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It’s been a while since I’ve visited my friends at Fiesta Friday so I thought I would stop by the party and bring a little flavor of Mexico.  Since I have my little “jumping bean” and his sister, back (no pun intended) to feeling well after a tag-team bout of bad backs and slipped discs, I feel like there is reason to celebrate.

Couples acupuncture session with Dr. Rice

Couples acupuncture session with Dr. Rice

Yes, yes, I know it is Sunday but as you might be aware, I am self-proclaimed to be notoriously latesometimes, it is better late than never.  These ribs are some of the best I have had (Mr. Fitz, you should appreciate that) but this is really about the quinoa salad because so many are vegetarians at this little Fiesta.

My sister-in-law, Irma is from Oaxaca, Mexico and her Mom makes the best mole sauce that I have ever tasted.  I’m hoping she (Irma) will bring me some when she returns from her visit (hint, hint), but until then, I have found a really good product that I do recommend.  I am not one to like bottled sauces since I am big on making my own, but every now and again, I do find one that is well worth it’s weight in gold.  This one was a “must-try” since it is, in fact, “Smoked Oaxacan Mole Sauce” from a company called Bunches & Bunches.  It is no “Mama Elowina Cardona’s” sauce but it will definitely, always have a place on my shelf (and in my food).  Yum, yummy, yum!

Spicy quinoa & pozole salad in an acorn squash bowl, served with a side of Oaxacan-kissed ribs

The sum of the parts can all be prepared far in advance, making this perfect for entertaining; just the kind of thing I love!  Making one cup uncooked quinoa will yield more than you will need if feeding only two feet and eight paws; the rest can be used as a do-ahead for weekday lunches (bonus!).

You can cook your own cacahuazintle (AKA pozole) or use canned.  Again, you won’t need the whole lot but now you can use the leftover pozole to make a fabulous (true) pozole stew, (Irma, when will it be ready?, I’m/we’re coming over!).  If we ask really loud, perhaps she will share her process?

The avocado should be added carefully to only the amount of salad you will be serving.  Leftovers should be saved without avocado (if possible) and added at the time you will be eating them (otherwise they will turn slightly brown; no real big deal).

The squash is not added to the salad but rather scooped up bit by bit as you are eating out of it’s natural bowl.  The sweetness of the squash is a welcome partner to the spiciness of the mole sauce.  Tom even proclaimed it to be delicious and he is not a particular fan of squash (or quinoa).

INGREDIENTS (for 2 servings, easily multiplied)

1 acorn squash
1/4 cup cooked, drained cacahuazintle (AKA pozole,)
3/4 cup cooked quinoa
2 TB lime juice
1/2 tsp sea salt
1/2 roasted red pepper, diced
1 green onion, diced
1 TB Bunches & Bunches, Smoked Oaxacan Mole sauce (or another delicious mole)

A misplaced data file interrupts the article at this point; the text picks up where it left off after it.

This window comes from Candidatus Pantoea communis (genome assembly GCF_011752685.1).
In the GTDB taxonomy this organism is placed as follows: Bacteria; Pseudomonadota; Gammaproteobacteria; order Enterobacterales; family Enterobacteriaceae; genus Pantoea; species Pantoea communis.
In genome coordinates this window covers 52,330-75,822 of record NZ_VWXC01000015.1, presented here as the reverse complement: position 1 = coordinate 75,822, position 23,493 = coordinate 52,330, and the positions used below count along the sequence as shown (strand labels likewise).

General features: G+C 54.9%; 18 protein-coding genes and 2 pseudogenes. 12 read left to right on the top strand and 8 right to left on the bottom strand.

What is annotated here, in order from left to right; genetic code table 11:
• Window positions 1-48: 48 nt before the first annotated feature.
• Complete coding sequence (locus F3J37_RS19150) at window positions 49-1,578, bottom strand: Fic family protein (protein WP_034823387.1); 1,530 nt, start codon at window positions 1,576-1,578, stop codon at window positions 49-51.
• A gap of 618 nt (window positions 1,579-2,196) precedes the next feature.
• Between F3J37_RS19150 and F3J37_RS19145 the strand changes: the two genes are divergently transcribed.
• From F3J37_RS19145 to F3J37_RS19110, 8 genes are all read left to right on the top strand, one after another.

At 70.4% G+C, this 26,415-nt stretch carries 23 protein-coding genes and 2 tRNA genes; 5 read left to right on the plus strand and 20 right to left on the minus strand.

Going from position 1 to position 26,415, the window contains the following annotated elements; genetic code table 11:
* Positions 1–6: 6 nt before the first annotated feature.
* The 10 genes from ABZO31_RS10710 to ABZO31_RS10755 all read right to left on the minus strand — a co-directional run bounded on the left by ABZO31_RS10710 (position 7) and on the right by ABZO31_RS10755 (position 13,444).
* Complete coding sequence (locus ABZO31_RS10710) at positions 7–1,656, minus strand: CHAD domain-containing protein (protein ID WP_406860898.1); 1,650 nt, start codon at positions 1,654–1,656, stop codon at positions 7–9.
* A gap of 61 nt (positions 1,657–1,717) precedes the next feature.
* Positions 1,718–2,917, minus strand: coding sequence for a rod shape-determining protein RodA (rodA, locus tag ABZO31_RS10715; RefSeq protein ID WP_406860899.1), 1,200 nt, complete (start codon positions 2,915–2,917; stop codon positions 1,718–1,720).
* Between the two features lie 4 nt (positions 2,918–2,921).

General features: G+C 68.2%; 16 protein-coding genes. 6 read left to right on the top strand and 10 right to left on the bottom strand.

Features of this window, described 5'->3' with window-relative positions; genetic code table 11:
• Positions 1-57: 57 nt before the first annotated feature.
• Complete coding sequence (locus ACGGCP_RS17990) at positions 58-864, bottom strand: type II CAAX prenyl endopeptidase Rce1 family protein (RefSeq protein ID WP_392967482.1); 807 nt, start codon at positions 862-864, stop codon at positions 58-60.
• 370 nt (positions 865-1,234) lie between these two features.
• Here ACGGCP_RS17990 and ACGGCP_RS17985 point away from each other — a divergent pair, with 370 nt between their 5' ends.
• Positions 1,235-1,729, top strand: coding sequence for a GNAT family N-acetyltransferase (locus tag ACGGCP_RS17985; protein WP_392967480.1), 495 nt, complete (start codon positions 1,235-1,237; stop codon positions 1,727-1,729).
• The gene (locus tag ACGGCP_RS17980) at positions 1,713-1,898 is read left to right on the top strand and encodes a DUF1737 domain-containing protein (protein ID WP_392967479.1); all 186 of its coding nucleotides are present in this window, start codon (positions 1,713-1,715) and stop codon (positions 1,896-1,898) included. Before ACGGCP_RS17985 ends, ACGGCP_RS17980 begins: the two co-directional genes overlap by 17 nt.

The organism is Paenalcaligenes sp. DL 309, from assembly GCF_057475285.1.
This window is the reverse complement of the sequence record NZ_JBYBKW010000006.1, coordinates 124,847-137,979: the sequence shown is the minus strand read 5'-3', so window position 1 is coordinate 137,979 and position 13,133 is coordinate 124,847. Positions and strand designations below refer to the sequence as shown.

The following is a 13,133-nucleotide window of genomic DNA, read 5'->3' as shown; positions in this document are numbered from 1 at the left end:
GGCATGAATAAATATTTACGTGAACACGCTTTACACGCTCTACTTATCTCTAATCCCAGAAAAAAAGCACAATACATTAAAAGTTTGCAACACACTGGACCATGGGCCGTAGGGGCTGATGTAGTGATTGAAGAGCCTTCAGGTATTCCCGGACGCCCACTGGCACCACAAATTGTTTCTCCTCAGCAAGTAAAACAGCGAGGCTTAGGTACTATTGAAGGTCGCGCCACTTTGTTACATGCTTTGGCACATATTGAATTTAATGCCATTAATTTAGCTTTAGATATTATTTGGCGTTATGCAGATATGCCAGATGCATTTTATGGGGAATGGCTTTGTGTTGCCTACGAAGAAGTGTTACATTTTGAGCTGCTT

1/4 cup cilantro, chopped
1/2 avocado, 1/4″ diced

Oaxacan-kissed Ribs (recipe to follow)


Cut the squash in half, lengthwise, and scoop out the seeds (I save these to cook like a pumpkin’s).

Cook the squash, wrapped in foil, for approximately 45 minutes in a 350-degree oven, or until soft.  Set aside.


In a bowl, mix the cacahuazintle (AKA pozole) with the lime juice and sea salt.  Let sit for 10 minutes then add the rest of the ingredients.  Stir and season to taste.  That’s it, simple huh?


Divide the salad between the cooked halves of the squash.  Garnish with some whole cilantro and serve alongside the ribs, if you wish (Tom insists you wish).

Squash, similar to sweet potatoes, is very healthy for the canine connoisseur.  It goes without say that I scoop some of the squash meat out for Buddy & Ginger which they eat mixed with some of the plain, cooked quinoa.  Bon appe-pup!

Oaxacan-kissed ribs


1 slab baby back pork ribs (I go for quality over quantity and favor small over large)
Sea salt and pepper to season (I roast sea salt, pepper and coriander for my own “seasoning”; ground with my molcajete or in my Blendtec)
Juice of one lime
Enough mole sauce to evenly coat the ribs (approximately 1/4 cup) (as mentioned, I used Bunches & Bunches “Smoked Oaxacan Mole Sauce”)


Wash and pat dry the ribs.

Season evenly and then squeeze over the lime juice.

Line a sheet rack with foil and place the ribs on the rack.

Brush evenly with the mole sauce.

Add a 1/2 cup water to the bottom of the sheet rack (for moisture) and cover well with foil.

Cook at 375-degrees for 2-3 hours or until tender and succulent.  I like to check in on them every half hour or so just to see how they are coming along.  Baste with a little more sauce if they seem receptive.

When tender and succulent, uncover and cook 10 minutes further.

Let rest a few minutes before cutting between individual bones and serving.

These can be cooked in advance and reheated, uncovered, or grilled.

Muy Bien!

Irma, por favor, tráenos salsa de mole de tu madre y más “botella de coca cola”. Te queremos y enviar mis mejores deseos para la salud de su hermana y su familia!

Irma,Buddy sueños de ustedes

Irma, Buddy sueños de ustedes